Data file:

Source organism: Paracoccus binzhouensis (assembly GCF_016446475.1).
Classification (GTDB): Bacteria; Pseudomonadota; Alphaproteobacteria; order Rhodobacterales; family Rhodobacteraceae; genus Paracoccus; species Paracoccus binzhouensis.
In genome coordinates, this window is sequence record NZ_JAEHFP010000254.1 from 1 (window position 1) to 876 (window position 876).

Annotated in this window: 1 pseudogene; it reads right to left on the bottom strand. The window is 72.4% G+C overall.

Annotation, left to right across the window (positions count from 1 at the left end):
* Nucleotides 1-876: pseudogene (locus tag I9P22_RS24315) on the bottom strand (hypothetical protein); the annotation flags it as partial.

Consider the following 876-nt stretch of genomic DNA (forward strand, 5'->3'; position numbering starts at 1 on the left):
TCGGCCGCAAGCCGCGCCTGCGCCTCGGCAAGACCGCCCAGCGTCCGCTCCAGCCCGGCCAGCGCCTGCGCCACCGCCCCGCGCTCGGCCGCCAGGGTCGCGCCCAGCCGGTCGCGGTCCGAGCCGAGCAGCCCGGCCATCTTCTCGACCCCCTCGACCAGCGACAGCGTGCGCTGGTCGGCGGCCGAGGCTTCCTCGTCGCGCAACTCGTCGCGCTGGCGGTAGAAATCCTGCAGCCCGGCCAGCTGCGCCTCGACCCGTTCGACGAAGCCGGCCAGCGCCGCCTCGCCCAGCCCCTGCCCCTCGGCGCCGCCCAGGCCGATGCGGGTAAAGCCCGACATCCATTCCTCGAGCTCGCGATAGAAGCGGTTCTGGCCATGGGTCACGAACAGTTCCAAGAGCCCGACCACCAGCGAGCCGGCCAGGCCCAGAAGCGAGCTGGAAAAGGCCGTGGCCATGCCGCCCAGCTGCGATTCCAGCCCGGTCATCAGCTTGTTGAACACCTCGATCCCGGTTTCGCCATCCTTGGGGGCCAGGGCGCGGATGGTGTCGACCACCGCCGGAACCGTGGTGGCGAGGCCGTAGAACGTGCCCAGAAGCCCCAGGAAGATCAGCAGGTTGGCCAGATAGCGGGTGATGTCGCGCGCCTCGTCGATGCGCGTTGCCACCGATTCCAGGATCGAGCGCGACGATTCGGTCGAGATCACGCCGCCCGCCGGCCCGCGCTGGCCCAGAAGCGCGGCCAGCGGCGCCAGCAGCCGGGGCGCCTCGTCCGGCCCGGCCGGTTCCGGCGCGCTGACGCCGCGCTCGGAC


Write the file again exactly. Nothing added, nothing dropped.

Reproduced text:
Source organism: Paracoccus binzhouensis (assembly GCF_016446475.1).
Classification (GTDB): Bacteria; Pseudomonadota; Alphaproteobacteria; order Rhodobacterales; family Rhodobacteraceae; genus Paracoccus; species Paracoccus binzhouensis.
In genome coordinates, this window is sequence record NZ_JAEHFP010000254.1 from 1 (window position 1) to 876 (window position 876).

Annotated in this window: 1 pseudogene; it reads right to left on the bottom strand. The window is 72.4% G+C overall.

Annotation, left to right across the window (positions count from 1 at the left end):
* Nucleotides 1-876: pseudogene (locus tag I9P22_RS24315) on the bottom strand (hypothetical protein); the annotation flags it as partial.

Consider the following 876-nt stretch of genomic DNA (forward strand, 5'->3'; position numbering starts at 1 on the left):
TCGGCCGCAAGCCGCGCCTGCGCCTCGGCAAGACCGCCCAGCGTCCGCTCCAGCCCGGCCAGCGCCTGCGCCACCGCCCCGCGCTCGGCCGCCAGGGTCGCGCCCAGCCGGTCGCGGTCCGAGCCGAGCAGCCCGGCCATCTTCTCGACCCCCTCGACCAGCGACAGCGTGCGCTGGTCGGCGGCCGAGGCTTCCTCGTCGCGCAACTCGTCGCGCTGGCGGTAGAAATCCTGCAGCCCGGCCAGCTGCGCCTCGACCCGTTCGACGAAGCCGGCCAGCGCCGCCTCGCCCAGCCCCTGCCCCTCGGCGCCGCCCAGGCCGATGCGGGTAAAGCCCGACATCCATTCCTCGAGCTCGCGATAGAAGCGGTTCTGGCCATGGGTCACGAACAGTTCCAAGAGCCCGACCACCAGCGAGCCGGCCAGGCCCAGAAGCGAGCTGGAAAAGGCCGTGGCCATGCCGCCCAGCTGCGATTCCAGCCCGGTCATCAGCTTGTTGAACACCTCGATCCCGGTTTCGCCATCCTTGGGGGCCAGGGCGCGGATGGTGTCGACCACCGCCGGAACCGTGGTGGCGAGGCCGTAGAACGTGCCCAGAAGCCCCAGGAAGATCAGCAGGTTGGCCAGATAGCGGGTGATGTCGCGCGCCTCGTCGATGCGCGTTGCCACCGATTCCAGGATCGAGCGCGACGATTCGGTCGAGATCACGCCGCCCGCCGGCCCGCGCTGGCCCAGAAGCGCGGCCAGCGGCGCCAGCAGCCGGGGCGCCTCGTCCGGCCCGGCCGGTTCCGGCGCGCTGACGCCGCGCTCGGAC